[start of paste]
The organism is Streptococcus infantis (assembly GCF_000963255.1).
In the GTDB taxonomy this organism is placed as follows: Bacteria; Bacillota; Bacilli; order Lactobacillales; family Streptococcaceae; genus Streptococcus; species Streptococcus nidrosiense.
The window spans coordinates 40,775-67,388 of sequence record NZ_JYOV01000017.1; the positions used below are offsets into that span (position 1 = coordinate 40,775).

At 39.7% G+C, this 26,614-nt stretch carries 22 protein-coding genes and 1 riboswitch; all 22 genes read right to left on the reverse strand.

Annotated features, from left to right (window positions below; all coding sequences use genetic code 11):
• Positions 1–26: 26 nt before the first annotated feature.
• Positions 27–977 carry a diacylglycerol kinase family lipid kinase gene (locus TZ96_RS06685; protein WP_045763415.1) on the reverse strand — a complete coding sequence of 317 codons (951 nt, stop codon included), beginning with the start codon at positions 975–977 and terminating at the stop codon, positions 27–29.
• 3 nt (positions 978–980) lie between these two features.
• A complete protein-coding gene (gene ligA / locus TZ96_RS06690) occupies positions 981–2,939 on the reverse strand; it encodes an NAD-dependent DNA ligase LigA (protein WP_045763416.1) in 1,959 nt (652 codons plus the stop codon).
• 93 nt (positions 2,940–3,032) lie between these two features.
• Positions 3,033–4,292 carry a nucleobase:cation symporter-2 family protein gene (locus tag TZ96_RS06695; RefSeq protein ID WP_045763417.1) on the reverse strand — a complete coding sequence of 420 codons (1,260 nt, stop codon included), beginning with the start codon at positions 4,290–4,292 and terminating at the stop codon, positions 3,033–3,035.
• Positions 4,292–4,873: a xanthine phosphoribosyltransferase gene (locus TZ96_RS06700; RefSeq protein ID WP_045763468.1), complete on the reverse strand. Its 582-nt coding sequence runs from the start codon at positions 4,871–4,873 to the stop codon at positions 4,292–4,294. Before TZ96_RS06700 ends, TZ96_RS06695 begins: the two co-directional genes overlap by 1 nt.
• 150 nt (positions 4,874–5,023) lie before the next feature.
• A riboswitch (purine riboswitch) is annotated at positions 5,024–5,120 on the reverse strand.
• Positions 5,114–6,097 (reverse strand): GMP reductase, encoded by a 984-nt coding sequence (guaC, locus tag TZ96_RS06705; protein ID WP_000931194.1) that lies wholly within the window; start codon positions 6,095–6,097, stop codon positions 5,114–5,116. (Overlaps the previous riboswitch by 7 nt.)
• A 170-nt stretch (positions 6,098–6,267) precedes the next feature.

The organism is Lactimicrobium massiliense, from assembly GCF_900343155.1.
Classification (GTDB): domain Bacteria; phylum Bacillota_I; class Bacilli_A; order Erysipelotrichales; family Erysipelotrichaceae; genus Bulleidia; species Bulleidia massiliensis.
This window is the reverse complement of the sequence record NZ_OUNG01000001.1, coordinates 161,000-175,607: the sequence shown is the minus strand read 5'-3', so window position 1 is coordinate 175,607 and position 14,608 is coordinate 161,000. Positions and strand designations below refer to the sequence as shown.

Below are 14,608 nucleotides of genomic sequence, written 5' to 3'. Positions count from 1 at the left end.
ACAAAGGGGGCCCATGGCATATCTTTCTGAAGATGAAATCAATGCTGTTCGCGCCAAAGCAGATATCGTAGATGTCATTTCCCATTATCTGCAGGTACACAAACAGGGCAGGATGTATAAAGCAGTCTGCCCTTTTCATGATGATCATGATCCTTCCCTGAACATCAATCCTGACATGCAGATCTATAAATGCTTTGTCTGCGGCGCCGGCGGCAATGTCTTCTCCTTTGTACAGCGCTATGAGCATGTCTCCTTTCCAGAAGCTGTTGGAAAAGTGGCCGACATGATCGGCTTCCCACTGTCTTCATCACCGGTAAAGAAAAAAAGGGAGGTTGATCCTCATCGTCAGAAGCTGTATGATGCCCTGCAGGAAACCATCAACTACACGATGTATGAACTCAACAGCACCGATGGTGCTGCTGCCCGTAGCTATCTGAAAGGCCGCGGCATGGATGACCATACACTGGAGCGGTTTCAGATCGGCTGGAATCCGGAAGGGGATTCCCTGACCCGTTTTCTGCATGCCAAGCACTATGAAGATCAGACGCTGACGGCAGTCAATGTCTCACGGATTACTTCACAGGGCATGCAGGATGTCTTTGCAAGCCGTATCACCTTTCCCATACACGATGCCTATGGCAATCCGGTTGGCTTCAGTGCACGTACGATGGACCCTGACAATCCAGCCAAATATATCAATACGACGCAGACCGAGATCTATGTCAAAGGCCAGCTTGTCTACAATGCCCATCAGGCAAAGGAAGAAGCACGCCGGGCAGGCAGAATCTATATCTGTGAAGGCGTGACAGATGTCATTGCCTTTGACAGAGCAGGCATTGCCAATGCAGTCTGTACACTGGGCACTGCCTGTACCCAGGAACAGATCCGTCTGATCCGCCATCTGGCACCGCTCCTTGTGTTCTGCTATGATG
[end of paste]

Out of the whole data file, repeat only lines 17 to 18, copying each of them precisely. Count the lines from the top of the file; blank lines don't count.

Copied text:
The organism is Lactimicrobium massiliense, from assembly GCF_900343155.1.
Classification (GTDB): domain Bacteria; phylum Bacillota_I; class Bacilli_A; order Erysipelotrichales; family Erysipelotrichaceae; genus Bulleidia; species Bulleidia massiliensis.